Stop accepting bread crumbs from people while giving them endless amounts of your time, patience, and energy. You are human, and humans have limits. You deserve better than what you’re getting back in terms of reciprocity. Give people the same energy they give you.

Our culture teaches us that we must be altruistic, 100% selfless human beings at all times. So, we strut around giving our energy away freely to anyone who asks for it, and we wonder why we’re endlessly exhausted.

Lets explore ways to conserve that energy and apply it to aspects of your life that will yield a bigger and more satisfying return for you.

Re-Discover What You Want Out of Life & Love

You expect yourself to always be giving and altruistic, but it’s perfectly fine (or not fine) for others to give you almost nothing in return. Stop doing that to yourself. You deserve better.

Start by writing down any goals, dreams, and aspirations you may have. Then, consider your core values as a person. What do you believe in? What makes you happy? What do you have to have in order to function as a person?

Personally, I recommend creating a vision board. Not sure how to start one? You can click here for an easy how-to guide. I’ve also got some worksheets you can use if you need a confidence boost. Once completed, you can move on to something that’s a little more challenging.

Set Boundaries & Manage Expectations

What’s the difference between expectations and standards?

Start managing your expectations. I don’t mean standards. I mean expectations of people. Standards are like boundaries. They’re the things you don’t budge on. Expectations are more flexible. If you are a person who goes out of their way for people on instinct, you need to learn to adjust according to what you are given in return.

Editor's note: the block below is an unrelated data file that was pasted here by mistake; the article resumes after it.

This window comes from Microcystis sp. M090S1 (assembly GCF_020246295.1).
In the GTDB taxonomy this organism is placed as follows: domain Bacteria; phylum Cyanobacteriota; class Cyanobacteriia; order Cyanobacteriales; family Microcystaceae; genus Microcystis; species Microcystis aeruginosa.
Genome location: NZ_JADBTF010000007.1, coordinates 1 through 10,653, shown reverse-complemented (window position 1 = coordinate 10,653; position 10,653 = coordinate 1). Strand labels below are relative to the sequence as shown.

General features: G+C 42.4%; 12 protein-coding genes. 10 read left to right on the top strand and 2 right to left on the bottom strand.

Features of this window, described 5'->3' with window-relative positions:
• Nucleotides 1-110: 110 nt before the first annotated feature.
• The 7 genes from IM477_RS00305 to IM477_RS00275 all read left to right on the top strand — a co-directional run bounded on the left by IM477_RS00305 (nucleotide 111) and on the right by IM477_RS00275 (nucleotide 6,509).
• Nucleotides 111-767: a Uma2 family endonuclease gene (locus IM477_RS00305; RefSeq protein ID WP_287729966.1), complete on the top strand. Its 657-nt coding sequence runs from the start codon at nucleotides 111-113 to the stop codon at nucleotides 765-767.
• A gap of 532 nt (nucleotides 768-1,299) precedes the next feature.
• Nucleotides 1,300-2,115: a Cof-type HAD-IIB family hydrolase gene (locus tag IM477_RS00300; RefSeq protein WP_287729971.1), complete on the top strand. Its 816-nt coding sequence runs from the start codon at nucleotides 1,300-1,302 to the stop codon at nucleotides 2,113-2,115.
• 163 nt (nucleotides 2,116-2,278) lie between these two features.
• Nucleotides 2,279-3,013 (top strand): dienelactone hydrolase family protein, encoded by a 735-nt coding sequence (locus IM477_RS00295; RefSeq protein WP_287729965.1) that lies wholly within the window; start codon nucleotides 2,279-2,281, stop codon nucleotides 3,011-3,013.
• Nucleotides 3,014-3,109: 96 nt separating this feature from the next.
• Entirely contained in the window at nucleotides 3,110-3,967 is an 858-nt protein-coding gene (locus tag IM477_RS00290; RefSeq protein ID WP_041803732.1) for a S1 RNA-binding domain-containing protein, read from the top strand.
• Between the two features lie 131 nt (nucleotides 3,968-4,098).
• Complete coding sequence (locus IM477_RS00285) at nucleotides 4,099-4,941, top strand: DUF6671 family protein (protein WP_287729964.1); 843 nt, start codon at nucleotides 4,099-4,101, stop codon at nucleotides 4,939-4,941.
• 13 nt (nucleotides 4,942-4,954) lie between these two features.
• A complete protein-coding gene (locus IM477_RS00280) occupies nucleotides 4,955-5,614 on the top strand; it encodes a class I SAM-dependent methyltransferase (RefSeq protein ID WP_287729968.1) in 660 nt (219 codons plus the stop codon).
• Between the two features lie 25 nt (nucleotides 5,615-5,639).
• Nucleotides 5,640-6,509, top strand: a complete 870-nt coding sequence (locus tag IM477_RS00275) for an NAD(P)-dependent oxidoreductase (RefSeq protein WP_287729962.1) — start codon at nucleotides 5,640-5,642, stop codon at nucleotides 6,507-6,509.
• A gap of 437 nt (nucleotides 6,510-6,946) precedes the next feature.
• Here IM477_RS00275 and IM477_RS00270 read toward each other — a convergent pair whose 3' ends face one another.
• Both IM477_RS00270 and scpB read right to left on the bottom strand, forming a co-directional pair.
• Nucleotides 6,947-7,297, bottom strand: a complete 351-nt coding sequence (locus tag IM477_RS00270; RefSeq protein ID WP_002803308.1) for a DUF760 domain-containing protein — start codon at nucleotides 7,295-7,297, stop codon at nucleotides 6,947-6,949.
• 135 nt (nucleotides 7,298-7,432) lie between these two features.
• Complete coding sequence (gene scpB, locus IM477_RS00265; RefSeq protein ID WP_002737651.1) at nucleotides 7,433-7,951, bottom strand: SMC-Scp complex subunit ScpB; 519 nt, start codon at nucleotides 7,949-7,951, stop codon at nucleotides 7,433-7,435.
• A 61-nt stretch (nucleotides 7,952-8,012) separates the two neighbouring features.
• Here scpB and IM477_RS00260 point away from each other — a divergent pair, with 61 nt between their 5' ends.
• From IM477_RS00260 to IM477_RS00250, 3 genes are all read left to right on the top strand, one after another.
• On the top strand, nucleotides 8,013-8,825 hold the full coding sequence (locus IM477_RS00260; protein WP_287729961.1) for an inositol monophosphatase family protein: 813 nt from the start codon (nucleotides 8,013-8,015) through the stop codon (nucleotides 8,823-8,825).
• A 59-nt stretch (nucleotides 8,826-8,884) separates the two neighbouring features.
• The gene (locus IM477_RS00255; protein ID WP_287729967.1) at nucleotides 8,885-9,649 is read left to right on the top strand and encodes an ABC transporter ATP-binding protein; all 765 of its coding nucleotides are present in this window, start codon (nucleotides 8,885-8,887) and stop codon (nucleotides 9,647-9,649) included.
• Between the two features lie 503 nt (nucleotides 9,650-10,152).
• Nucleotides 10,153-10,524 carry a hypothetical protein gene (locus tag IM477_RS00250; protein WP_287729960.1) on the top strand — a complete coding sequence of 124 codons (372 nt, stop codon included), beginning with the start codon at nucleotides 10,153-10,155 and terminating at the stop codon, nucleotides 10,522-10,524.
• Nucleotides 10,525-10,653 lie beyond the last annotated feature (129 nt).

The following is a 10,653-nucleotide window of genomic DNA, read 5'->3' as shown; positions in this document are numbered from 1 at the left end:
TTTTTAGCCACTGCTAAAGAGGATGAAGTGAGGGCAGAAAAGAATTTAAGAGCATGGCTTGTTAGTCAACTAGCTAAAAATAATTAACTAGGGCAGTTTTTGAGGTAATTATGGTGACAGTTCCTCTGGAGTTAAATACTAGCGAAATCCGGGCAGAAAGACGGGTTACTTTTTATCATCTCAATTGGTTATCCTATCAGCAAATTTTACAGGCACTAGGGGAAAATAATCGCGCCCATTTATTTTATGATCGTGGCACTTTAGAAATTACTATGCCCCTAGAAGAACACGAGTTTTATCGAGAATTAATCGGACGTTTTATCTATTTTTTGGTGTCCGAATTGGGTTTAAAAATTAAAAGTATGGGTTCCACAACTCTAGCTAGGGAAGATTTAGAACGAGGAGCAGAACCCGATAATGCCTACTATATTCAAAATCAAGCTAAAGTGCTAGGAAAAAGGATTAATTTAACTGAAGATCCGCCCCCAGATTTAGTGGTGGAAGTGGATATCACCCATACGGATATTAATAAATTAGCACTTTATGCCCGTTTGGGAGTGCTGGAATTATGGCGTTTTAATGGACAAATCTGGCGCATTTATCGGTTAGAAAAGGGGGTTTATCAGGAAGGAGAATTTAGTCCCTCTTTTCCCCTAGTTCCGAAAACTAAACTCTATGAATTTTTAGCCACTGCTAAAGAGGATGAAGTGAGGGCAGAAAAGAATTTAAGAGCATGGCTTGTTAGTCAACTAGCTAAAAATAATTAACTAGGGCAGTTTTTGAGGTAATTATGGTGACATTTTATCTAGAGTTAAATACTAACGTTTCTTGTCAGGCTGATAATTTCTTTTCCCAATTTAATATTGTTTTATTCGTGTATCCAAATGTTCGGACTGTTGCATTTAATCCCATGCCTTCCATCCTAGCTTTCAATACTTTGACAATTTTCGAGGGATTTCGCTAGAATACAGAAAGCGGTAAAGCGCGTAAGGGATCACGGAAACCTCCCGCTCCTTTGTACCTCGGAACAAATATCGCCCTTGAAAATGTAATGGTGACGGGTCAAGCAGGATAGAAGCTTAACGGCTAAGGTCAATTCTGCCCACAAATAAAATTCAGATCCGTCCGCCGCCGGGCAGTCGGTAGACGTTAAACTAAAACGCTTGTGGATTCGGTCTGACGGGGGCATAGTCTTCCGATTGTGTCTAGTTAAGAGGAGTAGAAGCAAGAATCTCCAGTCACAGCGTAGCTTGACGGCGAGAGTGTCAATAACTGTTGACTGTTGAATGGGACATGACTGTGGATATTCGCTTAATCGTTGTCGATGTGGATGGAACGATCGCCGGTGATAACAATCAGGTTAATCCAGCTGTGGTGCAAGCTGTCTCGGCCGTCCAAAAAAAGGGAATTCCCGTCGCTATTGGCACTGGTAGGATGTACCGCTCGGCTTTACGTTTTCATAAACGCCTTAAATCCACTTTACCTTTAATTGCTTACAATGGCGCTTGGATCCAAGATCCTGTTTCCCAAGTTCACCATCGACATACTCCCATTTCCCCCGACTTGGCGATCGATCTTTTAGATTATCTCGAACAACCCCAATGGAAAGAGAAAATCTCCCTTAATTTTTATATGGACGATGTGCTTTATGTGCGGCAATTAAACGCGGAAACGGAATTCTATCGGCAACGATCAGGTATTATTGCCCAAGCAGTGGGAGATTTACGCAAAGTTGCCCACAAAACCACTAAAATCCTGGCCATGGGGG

It seems petty, and at times it will appear to be. But it’s also being fair to yourself. If you don’t know how to be fair to yourself, how can you truly be fair to anyone else?

Any relationship requires a healthy balance of energy. A one-sided friendship, for example, isn’t really much of a friendship at all. You make all the arrangements, you plan the birthday parties, buy the presents, listen to them when they’re down, help them move, etc.

How do I manage my expectations?

Do your friends do any of the above-mentioned for you? If not, you need to change your expectations. Instead of doing all of the above, you should only do what your friend reciprocates. Nothing more.

That is now what you expect out of YOURSELF when it comes to that person. If that becomes an issue, then state why you’ve changed your behavior to match theirs. By stating it, you’ve expressed the expectation you have of THEM and the ball is in their court to figure out what they expect from the friendship. It should ALWAYS be fair.

What if they don’t meet my expectation?

The friend may decide not to meet your expectations, and that’s fine. That’s what compromise is for. You have to decide if the compromise is worth keeping the friendship.

That’s where your standards/boundaries come in, the things you’re not willing to budge on. They should always be realistic. If it all works out, then great! If not, it’s not your fault. You still did the right thing. This thought process also works for marriages and long-term/short-term relationships.

Check Your Balance

Imagine you have a bank filled with your energy. Every day you withdraw funds in order to power your relationships. Now, every bank account has a specific limit, right? At a certain point, that account needs to be filled up, or it will overdraft.

So what happens when you run out of funds? You not only won’t have enough “energy” to give out, but you won’t have any to give yourself either. So, how can manage your account when the funds you give out are never returned?

You’re always the one to initiate conversations, always the one offering emotional support, and always the one showing up for something. But when the time comes, those who are accepting your funds aren’t doing the same, so you’re always in the red.

Invest in people who will match the funds you’re giving out. Make time for individuals who aren’t emotionally selfish and self-centered, and watch how your outlook changes. You’ll feel supported, loved, and most of all appreciated.

Reclaim Yourself

Stop allowing yourself to be walked all over by people. Stop accepting bread crumbs when you’re worth an entire buffet. Know your worth and demand to be treated fairly. You have to stand your ground and give people the same energy they give you.

Remember that, no matter what, you are enough.